No matter what vulgar things Kathy Griffin does on CNN's live New Year's Eve broadcasts, the folks at the supposedly most trusted name in news continue to invite her back.
On Monday night's program, after first telling co-host Anderson Cooper "I'm going to tickle your sack," she shortly after midnight actually kissed his crotch (video follows with transcribed highlights and commentary):
Anderson Cooper had a bit of a scare Monday morning.
Appearing on a CNN Newsroom broadcast from Gaza airing around 7PM eastern time Sunday, Cooper was rocked by a huge explosion behind him (video follows with transcript and commentary):
On Friday's Anderson Cooper 360 on CNN, as noted at HonestReporting.com, host Cooper devoted a one-minute segment to informing viewers that his show on Thursday had used footage of a Palestinian man in Gaza who was apparently faking injury for the benefit of cameras. Cooper began his retraction:
Despite CNN correspondent Dana Bash's claim that "neither side has a really clear mandate" from the election, CNN anchors went ahead on Tuesday and Wednesday and pushed Republicans to admit that President Obama has a mandate to raise taxes by virtue of his party's election gains.
On Tuesday night, Piers Morgan called Paul Ryan's denial of a mandate "ridiculous, given President Obama was re-elected, he's got the perfect mandate. The American people have spoken and they've said, we're re-electing you. He can raise taxation if he wants to, can't he?"
After Paul Ryan held that a voter turnout increase in "urban areas" hurt the Romney ticket, CNN's Anderson Cooper questioned if he was using racial overtones and hammered him with a "Keeping Them Honest" report claiming Ryan missed other reasons why Team Romney lost.
"Well, some critics jumped on those remarks, since 'historically urban' has often been used as a code word for African-American voters," said Cooper, who proceeded to "keep Ryan honest" by noting that urban areas weren't the only reason why Ryan and Romney lost. GOP strategist Alex Castellanos laughed at that assumption and called it "ridiculous."
CNN's Anderson Cooper asked a question on CBS's Late Show Friday that some might consider a bit indelicate.
"How does Dick Morris still have a job?" (video follows with transcript and commentary):
Would CNN's Anderson Cooper refer to far-left Democrats as "extremists"? On Wednesday night's Anderson Cooper 360, he asked how the GOP would court Latino votes with party "extremes" standing in the way.
"I mean how do you change it? You've got – because you have extremes in your party who certainly on the -- on the immigration issue, for instance, don't want to see some sort of a compromise," he told Sen. Lindsey Graham (R-S.C.), who admitted the GOP was moving in the "wrong direction" with Latinos.
After a USA Today/Gallup poll showed women in swing states thought abortion the top election issue, CNN hyped the news and cast a wary eye toward "controversial" Republican positions as the possible catalysts. Five days later, however, Gallup reported that, nationally, abortion is near the bottom of importance among voters.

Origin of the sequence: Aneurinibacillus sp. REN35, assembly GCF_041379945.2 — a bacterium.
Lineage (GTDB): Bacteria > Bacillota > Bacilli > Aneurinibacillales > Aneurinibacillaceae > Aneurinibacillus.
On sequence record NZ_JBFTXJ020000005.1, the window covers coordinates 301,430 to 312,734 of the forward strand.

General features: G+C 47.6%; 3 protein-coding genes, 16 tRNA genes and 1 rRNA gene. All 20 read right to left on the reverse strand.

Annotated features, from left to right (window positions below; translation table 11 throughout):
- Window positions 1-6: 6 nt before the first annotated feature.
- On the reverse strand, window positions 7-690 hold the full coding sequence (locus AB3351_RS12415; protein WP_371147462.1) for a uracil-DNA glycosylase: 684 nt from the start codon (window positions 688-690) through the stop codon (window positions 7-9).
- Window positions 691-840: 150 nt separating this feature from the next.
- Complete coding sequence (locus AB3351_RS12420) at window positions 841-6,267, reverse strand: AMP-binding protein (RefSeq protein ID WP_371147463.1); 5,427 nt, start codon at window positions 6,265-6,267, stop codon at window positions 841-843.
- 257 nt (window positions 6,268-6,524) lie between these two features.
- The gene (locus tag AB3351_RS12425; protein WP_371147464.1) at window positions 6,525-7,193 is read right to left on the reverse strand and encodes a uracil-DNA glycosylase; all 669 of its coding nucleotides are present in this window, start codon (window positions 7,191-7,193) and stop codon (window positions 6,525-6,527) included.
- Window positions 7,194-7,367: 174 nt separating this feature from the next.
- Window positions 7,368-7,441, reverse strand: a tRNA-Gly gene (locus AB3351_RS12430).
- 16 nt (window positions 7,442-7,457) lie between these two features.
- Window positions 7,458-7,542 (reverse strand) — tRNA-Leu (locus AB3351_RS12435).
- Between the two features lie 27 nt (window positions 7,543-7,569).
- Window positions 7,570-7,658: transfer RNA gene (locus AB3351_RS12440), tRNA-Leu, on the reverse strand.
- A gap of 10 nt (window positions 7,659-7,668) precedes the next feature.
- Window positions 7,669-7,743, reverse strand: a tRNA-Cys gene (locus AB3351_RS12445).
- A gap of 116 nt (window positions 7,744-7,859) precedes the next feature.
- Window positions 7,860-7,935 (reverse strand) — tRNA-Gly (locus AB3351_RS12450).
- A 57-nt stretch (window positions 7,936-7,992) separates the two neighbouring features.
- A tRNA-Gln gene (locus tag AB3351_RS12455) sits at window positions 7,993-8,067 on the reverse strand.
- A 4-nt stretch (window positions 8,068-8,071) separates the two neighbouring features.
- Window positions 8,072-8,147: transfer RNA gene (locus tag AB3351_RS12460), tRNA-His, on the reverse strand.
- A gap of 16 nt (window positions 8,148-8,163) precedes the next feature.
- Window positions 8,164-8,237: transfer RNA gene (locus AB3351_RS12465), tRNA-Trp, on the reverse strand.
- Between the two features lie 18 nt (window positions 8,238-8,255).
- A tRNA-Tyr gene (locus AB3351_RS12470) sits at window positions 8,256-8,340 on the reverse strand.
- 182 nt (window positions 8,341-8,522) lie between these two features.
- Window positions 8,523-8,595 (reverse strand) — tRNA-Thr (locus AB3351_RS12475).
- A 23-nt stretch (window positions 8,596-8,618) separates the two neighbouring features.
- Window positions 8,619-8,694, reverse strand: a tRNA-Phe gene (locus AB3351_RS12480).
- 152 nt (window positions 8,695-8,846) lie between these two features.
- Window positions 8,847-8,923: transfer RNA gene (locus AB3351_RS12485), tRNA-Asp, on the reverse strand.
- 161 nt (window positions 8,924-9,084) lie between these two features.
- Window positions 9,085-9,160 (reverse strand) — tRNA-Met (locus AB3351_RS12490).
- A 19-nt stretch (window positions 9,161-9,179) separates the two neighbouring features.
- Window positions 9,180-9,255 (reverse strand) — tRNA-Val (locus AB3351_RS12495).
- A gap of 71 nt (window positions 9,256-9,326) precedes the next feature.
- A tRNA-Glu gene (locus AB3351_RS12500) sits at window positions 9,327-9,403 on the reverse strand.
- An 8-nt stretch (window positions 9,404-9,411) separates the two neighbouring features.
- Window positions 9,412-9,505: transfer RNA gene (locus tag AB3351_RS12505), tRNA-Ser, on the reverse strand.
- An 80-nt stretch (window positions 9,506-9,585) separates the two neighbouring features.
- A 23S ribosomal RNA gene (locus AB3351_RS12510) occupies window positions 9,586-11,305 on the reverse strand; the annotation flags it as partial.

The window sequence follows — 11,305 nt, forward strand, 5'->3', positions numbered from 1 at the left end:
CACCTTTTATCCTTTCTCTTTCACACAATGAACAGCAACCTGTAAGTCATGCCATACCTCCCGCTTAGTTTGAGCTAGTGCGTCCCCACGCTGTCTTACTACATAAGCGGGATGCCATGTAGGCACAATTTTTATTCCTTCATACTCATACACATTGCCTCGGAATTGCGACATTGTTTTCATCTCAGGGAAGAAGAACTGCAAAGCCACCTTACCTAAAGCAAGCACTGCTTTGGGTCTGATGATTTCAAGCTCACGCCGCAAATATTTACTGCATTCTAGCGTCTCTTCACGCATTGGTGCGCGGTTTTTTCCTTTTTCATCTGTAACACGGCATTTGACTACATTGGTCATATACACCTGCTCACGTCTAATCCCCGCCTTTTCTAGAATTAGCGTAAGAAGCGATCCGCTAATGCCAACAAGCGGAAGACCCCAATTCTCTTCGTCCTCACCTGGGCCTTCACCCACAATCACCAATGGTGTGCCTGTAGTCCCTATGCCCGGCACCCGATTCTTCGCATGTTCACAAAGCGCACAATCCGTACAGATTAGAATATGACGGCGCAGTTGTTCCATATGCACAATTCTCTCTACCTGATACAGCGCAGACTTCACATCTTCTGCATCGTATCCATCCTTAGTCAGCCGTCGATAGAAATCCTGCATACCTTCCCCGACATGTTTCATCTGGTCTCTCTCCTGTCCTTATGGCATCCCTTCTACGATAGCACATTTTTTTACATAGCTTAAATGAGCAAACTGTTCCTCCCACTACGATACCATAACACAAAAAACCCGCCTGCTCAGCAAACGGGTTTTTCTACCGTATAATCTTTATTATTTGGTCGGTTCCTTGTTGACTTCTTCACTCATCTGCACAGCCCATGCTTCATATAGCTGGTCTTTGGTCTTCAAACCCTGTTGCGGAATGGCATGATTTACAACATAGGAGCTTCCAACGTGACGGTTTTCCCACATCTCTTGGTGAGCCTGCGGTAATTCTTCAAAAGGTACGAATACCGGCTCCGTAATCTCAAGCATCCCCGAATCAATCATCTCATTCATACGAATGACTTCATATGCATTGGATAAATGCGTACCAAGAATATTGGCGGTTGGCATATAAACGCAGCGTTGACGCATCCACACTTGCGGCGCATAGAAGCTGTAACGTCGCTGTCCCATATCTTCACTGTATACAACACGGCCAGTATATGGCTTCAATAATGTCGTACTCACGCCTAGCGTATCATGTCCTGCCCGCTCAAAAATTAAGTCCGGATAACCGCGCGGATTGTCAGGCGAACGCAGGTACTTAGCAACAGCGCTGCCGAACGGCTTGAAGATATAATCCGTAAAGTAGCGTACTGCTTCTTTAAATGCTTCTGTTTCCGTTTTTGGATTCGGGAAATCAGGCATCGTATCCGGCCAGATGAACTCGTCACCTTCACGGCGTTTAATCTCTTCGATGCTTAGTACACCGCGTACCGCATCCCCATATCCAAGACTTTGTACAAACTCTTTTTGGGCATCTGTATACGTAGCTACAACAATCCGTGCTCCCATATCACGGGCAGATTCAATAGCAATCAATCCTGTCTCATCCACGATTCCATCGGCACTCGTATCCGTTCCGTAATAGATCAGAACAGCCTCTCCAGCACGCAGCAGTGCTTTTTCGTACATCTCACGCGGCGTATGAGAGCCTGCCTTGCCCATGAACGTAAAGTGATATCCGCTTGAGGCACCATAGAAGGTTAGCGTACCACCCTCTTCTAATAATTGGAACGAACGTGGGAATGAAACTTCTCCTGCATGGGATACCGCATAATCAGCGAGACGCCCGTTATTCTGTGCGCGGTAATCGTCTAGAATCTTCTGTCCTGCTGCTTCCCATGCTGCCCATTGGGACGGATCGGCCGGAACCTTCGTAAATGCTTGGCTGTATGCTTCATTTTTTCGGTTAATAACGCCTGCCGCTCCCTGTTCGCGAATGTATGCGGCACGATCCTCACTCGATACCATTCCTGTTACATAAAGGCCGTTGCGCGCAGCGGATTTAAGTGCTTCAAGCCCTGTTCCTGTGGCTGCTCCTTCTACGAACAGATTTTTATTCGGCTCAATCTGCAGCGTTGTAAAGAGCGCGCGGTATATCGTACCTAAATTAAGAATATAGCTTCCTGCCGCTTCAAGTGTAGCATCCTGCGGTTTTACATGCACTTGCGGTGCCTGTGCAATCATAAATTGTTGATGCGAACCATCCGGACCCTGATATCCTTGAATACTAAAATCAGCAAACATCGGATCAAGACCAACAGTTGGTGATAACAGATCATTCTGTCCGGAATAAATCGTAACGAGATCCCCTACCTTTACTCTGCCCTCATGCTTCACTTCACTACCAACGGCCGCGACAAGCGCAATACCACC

CNN hosts Erin Burnett and Anderson Cooper led their October 18 shows with the swing state poll, and anchor Carol Costello touted it the next morning. Costello wondered if "controversial" statements by certain Republicans were to blame for women suddenly treating abortion with utmost importance.
During Tuesday's post-debate coverage on CNN, as the panel discussed moderator Candy Crowley giving cover to President Obama's attempt to defend his initial flawed response to the Benghazi terrorist attack, CNN correspondent John King blamed former Governor Mitt Romney for giving Crowley the opening to undermine the GOP candidate's criticism of Obama for taking so long to recognize that the attack was a premeditated act of terrorism.
Shortly before 11:30 p.m., CNN anchor Anderson Cooper had raised the subject as he defended Romney's reasoning and suggested that Obama was taking himself out of context to cover his own tracks. Cooper:
Debate moderator Candy Crowley admitted on CNN's Debate Night in America that Governor Romney was “right in the main” but “picked the wrong word” on the Obama administration’s immediate response to the terrorist attack in Benghazi that left four Americans dead.
Immediately following the second presidential debate, Crowley was repeatedly asked for her thoughts on what she had just witnessed first-hand at Hofstra University. On everyone's mind was the foreign policy discussion between the two candidates, in which Crowley defended the president for what he said in the Rose Garden on Sept. 12 about the Benghazi consulate attack that occurred the day before. [ video below, MP3 audio available here ]
CNN's Anderson Cooper cited the liberal Tax Policy Center debunking Mitt Romney's tax plan on Monday, without noting that one of the authors admitted the plan could still work with different assumptions. He waited until the end of his report to admit that the studies in question were "making assumptions."
"[A] bipartisan panel of three authors for the Tax Policy Center examined the plan and concluded that there's really no way of making the numbers work, that is, unless the middle class pays more," Cooper reported on the night before Tuesday's presidential debate. That is misleading, since the study admitted reliance on "certain assumptions" and one of its authors said the plan could work. The TPC report was released in August.
Anderson Cooper clearly isn't pleased with colleague Wolf Blitzer stealing his Clark Kent eyeglasses look.
On NBC's Late Night Tuesday, Cooper quipped, "Next thing you know he's going to say he's gay."